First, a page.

How much of this could survive in a printed book? A good deal. It doesn’t look like a normal history book. There are many readings, a geometrical proof, a Newtonian law, a good deal of what I put on the blackboard —summaries, time lines and short cuts. The whole history of Europe is reduced to a one-page diagram.

My talk has been tidied up but I wanted to keep the feel of a spoken lecture. In lectures scholars have the licence to be bolder than on the printed page. Except I am not a scholar of Europe. My expertise is in Australian history. Only a non-specialist could take the leaps I do. 

Wednesday, August 19, 2009

Adam Shand on how the police force has changed since Brian 'Skull' Murphy's day

What a wonderful world of hindsight we live in. Today we conclude that police like Brian Murphy got too close to villains and were corrupted in the process. I would argue that police of today are too far away. There is an ever-expanding array of technology available to police to ensure they don’t get too close to their targets. In fact, with surveillance technology, the officer may never look an angry man in the face before he arrests him. The cops can eavesdrop on conversations of villains, track their movements with devices hidden in their cars, or simply follow their mobile telephone signal. Despite this, there are still lots of guilty men going free because the cops did not do their jobs properly.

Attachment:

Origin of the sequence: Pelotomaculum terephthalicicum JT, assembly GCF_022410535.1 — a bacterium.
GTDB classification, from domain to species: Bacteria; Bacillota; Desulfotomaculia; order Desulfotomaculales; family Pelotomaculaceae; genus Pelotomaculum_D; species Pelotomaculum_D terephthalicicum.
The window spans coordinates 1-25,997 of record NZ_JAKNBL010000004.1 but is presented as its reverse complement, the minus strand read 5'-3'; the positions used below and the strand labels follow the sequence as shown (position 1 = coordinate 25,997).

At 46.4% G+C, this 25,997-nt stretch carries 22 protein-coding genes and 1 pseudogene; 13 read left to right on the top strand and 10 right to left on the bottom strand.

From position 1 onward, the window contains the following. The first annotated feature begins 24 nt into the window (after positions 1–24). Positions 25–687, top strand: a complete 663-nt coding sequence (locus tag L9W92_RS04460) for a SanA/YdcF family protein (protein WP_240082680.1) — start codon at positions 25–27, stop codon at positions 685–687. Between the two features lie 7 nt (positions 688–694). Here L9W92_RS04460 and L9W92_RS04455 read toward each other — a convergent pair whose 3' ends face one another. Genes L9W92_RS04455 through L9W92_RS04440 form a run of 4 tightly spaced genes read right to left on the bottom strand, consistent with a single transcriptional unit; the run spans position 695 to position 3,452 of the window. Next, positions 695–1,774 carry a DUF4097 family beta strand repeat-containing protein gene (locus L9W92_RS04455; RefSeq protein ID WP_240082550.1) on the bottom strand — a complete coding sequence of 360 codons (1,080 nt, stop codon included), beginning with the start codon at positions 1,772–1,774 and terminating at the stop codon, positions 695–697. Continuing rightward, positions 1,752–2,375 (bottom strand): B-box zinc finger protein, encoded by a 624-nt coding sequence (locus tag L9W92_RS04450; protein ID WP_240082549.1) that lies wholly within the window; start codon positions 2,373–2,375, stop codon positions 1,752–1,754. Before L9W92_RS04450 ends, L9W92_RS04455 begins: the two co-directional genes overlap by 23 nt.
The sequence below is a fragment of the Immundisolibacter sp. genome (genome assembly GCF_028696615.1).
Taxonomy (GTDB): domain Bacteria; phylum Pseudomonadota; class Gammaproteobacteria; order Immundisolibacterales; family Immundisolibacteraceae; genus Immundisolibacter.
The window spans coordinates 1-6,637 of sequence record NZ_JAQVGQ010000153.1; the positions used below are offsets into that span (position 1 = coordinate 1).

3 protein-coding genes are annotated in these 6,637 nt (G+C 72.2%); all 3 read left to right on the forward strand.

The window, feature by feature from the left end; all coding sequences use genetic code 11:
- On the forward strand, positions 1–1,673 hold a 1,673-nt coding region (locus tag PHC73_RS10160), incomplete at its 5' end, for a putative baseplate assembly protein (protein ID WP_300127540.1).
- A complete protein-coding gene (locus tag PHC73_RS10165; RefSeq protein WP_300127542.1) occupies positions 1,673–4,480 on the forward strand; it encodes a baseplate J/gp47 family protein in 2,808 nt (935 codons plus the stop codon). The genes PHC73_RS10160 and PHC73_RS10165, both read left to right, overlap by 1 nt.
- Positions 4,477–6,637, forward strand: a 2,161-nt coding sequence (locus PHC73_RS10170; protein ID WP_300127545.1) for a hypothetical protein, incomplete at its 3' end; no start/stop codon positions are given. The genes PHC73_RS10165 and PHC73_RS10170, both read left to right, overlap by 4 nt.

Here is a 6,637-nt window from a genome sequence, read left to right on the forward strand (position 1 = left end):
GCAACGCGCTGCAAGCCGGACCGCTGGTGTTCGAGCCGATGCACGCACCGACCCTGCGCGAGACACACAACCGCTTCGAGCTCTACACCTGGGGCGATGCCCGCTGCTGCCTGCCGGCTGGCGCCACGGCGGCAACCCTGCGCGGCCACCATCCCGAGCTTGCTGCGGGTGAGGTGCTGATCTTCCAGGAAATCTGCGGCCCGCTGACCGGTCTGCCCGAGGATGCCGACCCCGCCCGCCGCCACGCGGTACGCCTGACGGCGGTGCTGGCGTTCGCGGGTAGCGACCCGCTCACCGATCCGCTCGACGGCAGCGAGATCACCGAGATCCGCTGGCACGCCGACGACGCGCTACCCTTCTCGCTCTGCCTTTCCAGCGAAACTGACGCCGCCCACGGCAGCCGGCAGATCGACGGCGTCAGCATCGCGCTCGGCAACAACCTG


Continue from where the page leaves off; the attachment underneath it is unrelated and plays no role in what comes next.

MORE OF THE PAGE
In Murphy’s day, to keep tabs on a villain you had to be in his pub, his line of sight and often right up in his face. It took some courage and guile. Today the force is largely reactive. The cops will wait till they can lock a bloke up before they move.

In Murphy’s day, it was standard practice to let a bloke know he was being watched, that the cops knew what mischief was being committed. It was an early warning system that helped keep the peace. Today, if a member of VicPol were to do this, he would find himself charged with perverting the course of justice.

In 1978, two Perth detectives asked Murphy to set up a meeting with Christopher Dale Flannery in Melbourne. Flannery would later become famous as “Rentakill”, one of the country’s most notorious hitmen. But at this time, he was a minor crim just out of jail, working as a bouncer at a sleazy St Kilda nightclub where Murphy operated his informer network.